// rather than adding individual methods and hooking them up in the XAML, 
            // add event handling here. This way, the XAML can be unmodified and folks pasting
            // from the web will be able to run the code more easily.
            this.Loaded += (oLoad, eLoad) =>
                var txtNThreads = new TextBox()
                    Text = "10",
                    ToolTip = "# Threads",
                    Width = 50
                var lblNThreads = new Label()
                    Content = "# of _Threads to create",
                    Target = txtNThreads

                var txtNItersPerThread = new TextBox()
                    Text = "10",
                    ToolTip = "# Iterations per Thread",
                    Width = 50
                var lblNItersPerThread = new Label()
                    Content = "# of _Iterations per thread",
                    Target = txtNItersPerThread
                var txtNSleep = new TextBox()
                    Text = "0",
                    ToolTip = "_mSecs to sleep in thread",
                    Width = 50,
                var lblNSleep = new Label()
                    Content = "_mSecs to sleep",
                    Target = txtNSleep
                var btnRefresh = new Button()
                    Content = "_Refresh",
                    MaxWidth = 100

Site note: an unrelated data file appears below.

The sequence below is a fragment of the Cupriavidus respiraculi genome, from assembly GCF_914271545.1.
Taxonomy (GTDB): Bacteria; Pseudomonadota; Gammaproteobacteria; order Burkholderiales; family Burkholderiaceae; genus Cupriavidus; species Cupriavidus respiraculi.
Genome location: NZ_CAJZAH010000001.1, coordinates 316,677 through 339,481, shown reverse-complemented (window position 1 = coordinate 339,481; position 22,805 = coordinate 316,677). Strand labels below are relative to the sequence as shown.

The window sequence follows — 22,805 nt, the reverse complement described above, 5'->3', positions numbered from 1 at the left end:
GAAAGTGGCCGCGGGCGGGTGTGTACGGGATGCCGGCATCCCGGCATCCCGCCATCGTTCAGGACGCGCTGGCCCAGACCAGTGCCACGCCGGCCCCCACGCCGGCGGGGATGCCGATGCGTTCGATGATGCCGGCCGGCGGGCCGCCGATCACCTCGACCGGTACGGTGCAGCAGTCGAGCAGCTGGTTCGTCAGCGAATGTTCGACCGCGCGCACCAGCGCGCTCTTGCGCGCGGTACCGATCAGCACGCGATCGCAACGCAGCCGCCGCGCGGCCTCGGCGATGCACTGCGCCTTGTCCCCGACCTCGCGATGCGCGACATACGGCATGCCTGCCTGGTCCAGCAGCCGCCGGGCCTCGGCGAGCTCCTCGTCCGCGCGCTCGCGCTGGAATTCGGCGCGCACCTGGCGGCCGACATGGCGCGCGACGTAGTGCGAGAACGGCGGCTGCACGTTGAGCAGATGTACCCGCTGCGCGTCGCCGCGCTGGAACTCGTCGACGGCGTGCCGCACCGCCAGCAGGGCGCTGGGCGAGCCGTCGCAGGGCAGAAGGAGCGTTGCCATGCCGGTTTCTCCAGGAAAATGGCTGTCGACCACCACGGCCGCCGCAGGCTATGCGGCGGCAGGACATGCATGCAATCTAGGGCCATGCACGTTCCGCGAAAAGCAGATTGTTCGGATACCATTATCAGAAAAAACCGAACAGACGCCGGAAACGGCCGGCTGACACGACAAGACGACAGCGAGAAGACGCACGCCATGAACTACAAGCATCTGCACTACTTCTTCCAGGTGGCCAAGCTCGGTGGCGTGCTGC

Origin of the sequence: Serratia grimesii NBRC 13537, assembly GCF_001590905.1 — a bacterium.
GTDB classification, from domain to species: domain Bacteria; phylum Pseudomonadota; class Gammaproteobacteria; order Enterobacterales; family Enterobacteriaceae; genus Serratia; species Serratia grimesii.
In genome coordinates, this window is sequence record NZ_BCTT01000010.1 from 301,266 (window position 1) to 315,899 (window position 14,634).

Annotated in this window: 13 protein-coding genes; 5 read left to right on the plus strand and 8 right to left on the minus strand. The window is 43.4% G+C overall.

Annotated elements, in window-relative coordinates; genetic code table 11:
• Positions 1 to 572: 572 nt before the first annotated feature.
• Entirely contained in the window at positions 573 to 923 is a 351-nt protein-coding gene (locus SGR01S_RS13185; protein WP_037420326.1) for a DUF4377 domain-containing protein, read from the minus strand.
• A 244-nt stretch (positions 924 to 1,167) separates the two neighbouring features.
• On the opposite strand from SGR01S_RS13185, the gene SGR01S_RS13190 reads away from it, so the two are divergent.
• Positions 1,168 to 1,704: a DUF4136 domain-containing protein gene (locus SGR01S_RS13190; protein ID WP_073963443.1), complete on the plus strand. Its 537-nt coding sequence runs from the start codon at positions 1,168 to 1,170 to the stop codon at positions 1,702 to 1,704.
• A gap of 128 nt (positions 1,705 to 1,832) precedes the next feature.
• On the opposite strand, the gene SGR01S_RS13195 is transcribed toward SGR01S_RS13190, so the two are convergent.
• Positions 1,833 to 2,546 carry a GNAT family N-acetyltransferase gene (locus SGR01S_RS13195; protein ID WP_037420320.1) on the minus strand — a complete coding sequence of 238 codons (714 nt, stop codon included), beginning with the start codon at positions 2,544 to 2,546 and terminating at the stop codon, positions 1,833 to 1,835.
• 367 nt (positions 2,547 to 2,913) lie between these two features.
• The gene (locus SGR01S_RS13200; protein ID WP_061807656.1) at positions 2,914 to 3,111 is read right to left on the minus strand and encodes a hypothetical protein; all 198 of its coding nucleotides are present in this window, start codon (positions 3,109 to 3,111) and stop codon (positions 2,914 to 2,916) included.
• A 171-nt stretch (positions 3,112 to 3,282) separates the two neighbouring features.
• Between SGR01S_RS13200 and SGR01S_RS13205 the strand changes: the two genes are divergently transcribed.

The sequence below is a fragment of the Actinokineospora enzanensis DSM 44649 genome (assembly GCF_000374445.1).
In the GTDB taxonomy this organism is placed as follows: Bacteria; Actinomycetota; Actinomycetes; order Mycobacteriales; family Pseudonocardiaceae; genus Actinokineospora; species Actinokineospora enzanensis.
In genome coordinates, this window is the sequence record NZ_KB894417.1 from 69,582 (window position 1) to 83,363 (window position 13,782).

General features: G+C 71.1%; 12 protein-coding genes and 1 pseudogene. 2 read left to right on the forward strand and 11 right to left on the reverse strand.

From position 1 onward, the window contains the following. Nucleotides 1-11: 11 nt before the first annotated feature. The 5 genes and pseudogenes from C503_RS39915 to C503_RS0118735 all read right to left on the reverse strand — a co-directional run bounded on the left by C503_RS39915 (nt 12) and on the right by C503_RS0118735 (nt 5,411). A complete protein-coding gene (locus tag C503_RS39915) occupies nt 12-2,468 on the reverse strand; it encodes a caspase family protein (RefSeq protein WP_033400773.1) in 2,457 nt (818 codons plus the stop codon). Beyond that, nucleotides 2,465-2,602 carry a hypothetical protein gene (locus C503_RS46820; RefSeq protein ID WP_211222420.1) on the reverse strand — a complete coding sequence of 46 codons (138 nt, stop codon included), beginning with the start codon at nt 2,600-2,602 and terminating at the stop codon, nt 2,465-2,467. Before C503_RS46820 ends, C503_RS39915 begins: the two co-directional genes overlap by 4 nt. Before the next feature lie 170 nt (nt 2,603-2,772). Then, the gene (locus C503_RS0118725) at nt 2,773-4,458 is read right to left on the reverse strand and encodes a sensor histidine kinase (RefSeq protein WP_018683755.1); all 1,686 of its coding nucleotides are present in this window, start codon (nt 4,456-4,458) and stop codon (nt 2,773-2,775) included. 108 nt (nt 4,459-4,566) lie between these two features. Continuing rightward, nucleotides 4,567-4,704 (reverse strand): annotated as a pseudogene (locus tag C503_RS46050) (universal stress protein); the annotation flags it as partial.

var spHoriz = new StackPanel()
                    Orientation = System.Windows.Controls.Orientation.Horizontal,
                    MaxHeight = 25
                var spVert = new StackPanel()
                    Orientation = System.Windows.Controls.Orientation.Vertical
                var dp = new DockPanel();
                this.Content = spVert;

                btnRefresh.Click += (oBtn, eBtn) =>
                        var result = DoWork(

                        var lv = new ListView()
                            ItemsSource = result,
                            MaxHeight = this.ActualHeight - 50
                    catch (Exception ex)
                        dp.Children.Add(new TextBlock() { Text = ex.ToString() });
                btnRefresh.RaiseEvent(new RoutedEventArgs(Button.ClickEvent));
        List<string> DoWork(int nThreads,int nItersPerThread, int nSleep)
            var thrdWait = new CountdownEvent(nThreads);

            var strStatus = new List<string>();
            var startTime = DateTime.Now;
            for (int i = 0; i < nThreads; i++)
                var hThread = new Thread((object s) =>
                    // this is the code that's run per threads
                    strStatus.Add("thread " + s.ToString() + " starting " + DateTime.Now.ToString());
                    for (int j = 0; j < nItersPerThread ; j++)
                        lock (strStatus)
                            var nMsecs = DateTime.Now - startTime;
                            strStatus.Add(string.Format("{0,5:} {1,5} {2}", s, j, nMsecs));
                        if (nSleep > 0)
                    strStatus.Add("thread " + s.ToString() + "   ending");
            strStatus.Add("Result from main thread");
            return strStatus;